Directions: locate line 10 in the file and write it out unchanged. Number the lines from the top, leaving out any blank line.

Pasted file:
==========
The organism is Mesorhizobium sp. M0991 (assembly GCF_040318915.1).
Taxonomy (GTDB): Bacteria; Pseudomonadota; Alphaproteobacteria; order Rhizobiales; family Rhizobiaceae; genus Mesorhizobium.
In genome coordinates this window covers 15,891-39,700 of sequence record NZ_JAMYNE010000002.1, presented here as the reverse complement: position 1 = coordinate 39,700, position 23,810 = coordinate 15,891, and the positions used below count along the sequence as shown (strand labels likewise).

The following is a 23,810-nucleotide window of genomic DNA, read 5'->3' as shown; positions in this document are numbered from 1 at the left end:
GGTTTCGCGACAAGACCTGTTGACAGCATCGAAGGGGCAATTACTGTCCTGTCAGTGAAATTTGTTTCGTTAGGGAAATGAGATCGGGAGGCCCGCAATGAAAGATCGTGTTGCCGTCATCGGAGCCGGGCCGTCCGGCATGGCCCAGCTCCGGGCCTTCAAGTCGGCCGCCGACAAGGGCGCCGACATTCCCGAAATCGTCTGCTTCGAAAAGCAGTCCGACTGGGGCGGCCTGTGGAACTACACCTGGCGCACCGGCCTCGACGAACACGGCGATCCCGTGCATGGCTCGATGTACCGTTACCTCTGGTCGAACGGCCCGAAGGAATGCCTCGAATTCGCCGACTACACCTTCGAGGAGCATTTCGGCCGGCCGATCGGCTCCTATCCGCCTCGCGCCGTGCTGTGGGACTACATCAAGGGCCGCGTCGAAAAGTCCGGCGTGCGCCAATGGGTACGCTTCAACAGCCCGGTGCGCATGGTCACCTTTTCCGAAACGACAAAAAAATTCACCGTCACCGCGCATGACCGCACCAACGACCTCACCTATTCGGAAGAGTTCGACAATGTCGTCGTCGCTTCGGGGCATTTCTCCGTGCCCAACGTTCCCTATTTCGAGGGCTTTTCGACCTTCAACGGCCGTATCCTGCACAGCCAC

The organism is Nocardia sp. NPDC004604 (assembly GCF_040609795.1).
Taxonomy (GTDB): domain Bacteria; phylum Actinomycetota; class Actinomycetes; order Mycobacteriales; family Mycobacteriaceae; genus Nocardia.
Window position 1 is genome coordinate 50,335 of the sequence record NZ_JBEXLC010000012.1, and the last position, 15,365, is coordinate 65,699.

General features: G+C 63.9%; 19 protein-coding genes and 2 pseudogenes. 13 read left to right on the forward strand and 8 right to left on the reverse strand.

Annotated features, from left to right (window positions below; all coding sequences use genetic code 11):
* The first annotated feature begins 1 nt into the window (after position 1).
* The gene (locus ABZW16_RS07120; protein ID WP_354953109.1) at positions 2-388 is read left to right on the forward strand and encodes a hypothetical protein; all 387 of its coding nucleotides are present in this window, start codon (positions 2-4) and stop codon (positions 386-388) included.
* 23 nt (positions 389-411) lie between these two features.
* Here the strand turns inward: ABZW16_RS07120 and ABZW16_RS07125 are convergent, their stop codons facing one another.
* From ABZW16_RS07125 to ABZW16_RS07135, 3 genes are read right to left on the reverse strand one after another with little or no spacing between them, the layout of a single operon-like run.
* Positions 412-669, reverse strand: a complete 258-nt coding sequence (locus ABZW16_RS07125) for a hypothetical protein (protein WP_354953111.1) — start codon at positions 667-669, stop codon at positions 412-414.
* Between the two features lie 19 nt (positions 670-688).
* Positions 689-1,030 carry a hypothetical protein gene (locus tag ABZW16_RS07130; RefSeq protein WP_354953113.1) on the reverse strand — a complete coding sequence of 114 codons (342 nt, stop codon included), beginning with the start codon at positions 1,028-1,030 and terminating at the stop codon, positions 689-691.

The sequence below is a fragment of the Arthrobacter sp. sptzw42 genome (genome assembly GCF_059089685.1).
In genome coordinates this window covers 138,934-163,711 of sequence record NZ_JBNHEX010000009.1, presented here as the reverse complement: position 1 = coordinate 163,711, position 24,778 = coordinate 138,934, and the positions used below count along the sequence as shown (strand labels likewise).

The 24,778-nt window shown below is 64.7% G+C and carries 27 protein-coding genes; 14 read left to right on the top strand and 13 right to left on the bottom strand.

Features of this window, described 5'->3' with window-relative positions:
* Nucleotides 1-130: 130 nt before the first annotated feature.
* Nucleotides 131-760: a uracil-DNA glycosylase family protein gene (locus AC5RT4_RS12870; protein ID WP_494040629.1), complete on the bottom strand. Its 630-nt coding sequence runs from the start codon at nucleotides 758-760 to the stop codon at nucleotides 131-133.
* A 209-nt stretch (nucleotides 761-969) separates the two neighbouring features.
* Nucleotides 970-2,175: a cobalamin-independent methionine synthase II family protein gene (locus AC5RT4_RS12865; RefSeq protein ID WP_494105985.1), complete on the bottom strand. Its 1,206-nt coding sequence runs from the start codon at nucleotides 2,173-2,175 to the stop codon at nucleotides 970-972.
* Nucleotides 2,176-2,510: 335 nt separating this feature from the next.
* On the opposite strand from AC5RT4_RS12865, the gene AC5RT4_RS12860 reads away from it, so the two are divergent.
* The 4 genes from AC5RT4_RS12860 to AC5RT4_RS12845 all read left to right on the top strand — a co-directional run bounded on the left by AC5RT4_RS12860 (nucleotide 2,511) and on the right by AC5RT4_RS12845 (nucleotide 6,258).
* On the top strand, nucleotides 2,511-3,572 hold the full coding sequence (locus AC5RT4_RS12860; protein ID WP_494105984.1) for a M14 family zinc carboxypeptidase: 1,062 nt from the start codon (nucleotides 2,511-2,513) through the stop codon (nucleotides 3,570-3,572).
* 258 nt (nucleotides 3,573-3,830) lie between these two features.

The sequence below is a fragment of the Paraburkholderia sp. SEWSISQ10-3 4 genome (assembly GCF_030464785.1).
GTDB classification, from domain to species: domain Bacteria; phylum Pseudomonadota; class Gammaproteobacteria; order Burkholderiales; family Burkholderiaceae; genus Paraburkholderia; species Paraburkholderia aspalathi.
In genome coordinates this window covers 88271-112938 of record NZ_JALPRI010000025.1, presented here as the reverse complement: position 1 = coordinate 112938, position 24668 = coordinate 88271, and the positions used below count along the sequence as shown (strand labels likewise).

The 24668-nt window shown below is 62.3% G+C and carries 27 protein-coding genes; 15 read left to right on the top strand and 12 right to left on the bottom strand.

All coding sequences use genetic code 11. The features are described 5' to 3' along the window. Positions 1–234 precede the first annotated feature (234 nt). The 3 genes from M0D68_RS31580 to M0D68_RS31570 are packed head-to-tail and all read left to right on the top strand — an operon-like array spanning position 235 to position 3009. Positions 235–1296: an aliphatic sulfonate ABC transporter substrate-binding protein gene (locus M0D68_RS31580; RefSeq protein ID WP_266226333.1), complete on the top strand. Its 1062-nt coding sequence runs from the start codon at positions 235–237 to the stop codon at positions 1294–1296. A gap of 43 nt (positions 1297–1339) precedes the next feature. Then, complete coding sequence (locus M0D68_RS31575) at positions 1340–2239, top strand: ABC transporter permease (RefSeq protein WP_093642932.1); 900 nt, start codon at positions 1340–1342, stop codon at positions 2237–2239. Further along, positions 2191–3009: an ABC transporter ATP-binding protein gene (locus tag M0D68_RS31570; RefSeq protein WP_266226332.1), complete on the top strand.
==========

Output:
Annotated features, from left to right (window positions below; all coding sequences use genetic code 11):